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We survived the worst: from vulnerability to resilience

When the floods came, the areas surrounding the dykes constructed with support from ActionAid were spared from the destruction where 800 houses were destroyed, 6000 people were displaced, and properties were lost, hundreds of hectares of crops were destroyed, bridges and roads were damaged and the Cholera disease affected 56 people.


Andrew Moleseni, aged 52, from Chipondeni village explains...

The sound of water sweeping down Thangadzi created panic as villagers began to pack their valuables and prepared to flee. The years of torment by water had taught us a lesson not to underrate the floods.

I was terrified as my wife and children stood by me hoping  to flee to safety. Then a surprising thing happened. The water passed by our village.

We could not believe it because this has never happened before. I went to my garden, it was spared.  I  went to the hospital it was intact. I went to the school, it had been spared. We rejoiced to the good news.  Our friends in the lower area suffered the impact of the flooding because the water broke where our dyke ended and was joined by a dyke by another organisation. That is where the water broke and and the other village has not been spared. their houses, crops, and roads have been destroyed.

 Our dyke had served us. We survived the worst flood in my life time.  Then I heard that all displaced people in the lower areas had sought refugee at Namiyala school because the drains had protected the school as well. It was bad because pupils could not learn at the school but lives was saved. Thanks to ActionAid. However we need to complete the dyke to reach all the neighbouring villages for them to be spared next time this happens.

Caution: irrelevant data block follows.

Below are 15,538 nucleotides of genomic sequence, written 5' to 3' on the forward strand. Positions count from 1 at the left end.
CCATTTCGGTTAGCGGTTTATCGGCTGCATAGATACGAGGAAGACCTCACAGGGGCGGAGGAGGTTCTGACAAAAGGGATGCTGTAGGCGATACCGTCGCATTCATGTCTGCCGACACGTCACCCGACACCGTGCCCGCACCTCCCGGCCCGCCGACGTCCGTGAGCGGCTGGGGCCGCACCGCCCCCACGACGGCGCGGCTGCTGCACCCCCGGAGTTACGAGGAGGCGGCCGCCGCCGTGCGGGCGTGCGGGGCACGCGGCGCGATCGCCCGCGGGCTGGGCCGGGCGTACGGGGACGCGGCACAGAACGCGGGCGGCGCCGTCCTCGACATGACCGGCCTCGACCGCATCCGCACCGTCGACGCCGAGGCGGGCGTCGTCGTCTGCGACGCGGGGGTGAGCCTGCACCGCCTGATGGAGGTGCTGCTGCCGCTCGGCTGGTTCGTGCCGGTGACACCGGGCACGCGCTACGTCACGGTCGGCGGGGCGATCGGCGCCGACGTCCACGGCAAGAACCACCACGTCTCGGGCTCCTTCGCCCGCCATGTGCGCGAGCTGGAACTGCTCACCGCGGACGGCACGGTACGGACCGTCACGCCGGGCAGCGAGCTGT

In 2009 and 2010 Action Aid took up the challenge to work with the communities to address the threat of flooding through raising community awareness on Climate Change including   primary school learners focusing on disaster preparedness, adaptation and mitigation. It also undertook the support of community based climate adaptation initiatives aimed at improving and flood proofing school infrastructure. The project was funded by Irish Aid.

This led to the construction of dykes. The work involved a technical team and stakeholders in the community studying the course of the river and its history. They explored how it had changed its course due to flooding and siltation. The team comprising members of civil protection committee, Area Development Committee and the office of public works agreed that a dyke should be constructed on a 500metre length. The task was not easy it demanded a lot of manual work.

The community worked tirelessly for eight weeks digging sand and filling sacks until the dyke was completed. They planted grasses to strengthen it. The community also went ahead to dig drains around the schools namely Chikonje, Chikali and Muona to protect the infrastructure from water during flooding period. The drains would take water away from the schools  into water ways and back to the river.